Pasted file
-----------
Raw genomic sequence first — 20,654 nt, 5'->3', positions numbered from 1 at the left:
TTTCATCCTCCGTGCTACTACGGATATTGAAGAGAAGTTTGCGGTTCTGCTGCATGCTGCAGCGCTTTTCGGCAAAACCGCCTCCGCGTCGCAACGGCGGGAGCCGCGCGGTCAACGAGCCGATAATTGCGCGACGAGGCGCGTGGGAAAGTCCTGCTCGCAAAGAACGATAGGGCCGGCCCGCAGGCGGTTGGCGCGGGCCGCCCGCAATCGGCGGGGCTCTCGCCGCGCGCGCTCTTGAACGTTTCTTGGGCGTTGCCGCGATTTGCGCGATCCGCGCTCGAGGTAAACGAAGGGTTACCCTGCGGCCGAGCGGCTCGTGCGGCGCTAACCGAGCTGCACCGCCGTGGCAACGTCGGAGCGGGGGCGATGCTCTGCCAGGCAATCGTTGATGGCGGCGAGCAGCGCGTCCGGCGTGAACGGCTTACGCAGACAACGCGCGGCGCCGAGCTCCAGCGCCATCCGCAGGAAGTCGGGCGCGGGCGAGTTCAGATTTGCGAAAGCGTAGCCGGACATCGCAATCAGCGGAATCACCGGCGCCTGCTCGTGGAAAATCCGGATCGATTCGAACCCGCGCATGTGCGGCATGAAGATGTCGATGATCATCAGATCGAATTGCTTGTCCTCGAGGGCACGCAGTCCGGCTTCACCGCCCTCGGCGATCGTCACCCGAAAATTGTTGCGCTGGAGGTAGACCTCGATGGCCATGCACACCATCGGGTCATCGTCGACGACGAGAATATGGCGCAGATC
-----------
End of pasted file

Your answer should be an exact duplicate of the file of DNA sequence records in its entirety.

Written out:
Raw genomic sequence first — 20,654 nt, 5'->3', positions numbered from 1 at the left:
TTTCATCCTCCGTGCTACTACGGATATTGAAGAGAAGTTTGCGGTTCTGCTGCATGCTGCAGCGCTTTTCGGCAAAACCGCCTCCGCGTCGCAACGGCGGGAGCCGCGCGGTCAACGAGCCGATAATTGCGCGACGAGGCGCGTGGGAAAGTCCTGCTCGCAAAGAACGATAGGGCCGGCCCGCAGGCGGTTGGCGCGGGCCGCCCGCAATCGGCGGGGCTCTCGCCGCGCGCGCTCTTGAACGTTTCTTGGGCGTTGCCGCGATTTGCGCGATCCGCGCTCGAGGTAAACGAAGGGTTACCCTGCGGCCGAGCGGCTCGTGCGGCGCTAACCGAGCTGCACCGCCGTGGCAACGTCGGAGCGGGGGCGATGCTCTGCCAGGCAATCGTTGATGGCGGCGAGCAGCGCGTCCGGCGTGAACGGCTTACGCAGACAACGCGCGGCGCCGAGCTCCAGCGCCATCCGCAGGAAGTCGGGCGCGGGCGAGTTCAGATTTGCGAAAGCGTAGCCGGACATCGCAATCAGCGGAATCACCGGCGCCTGCTCGTGGAAAATCCGGATCGATTCGAACCCGCGCATGTGCGGCATGAAGATGTCGATGATCATCAGATCGAATTGCTTGTCCTCGAGGGCACGCAGTCCGGCTTCACCGCCCTCGGCGATCGTCACCCGAAAATTGTTGCGCTGGAGGTAGACCTCGATGGCCATGCACACCATCGGGTCATCGTCGACGACGAGAATATGGCGCAGATC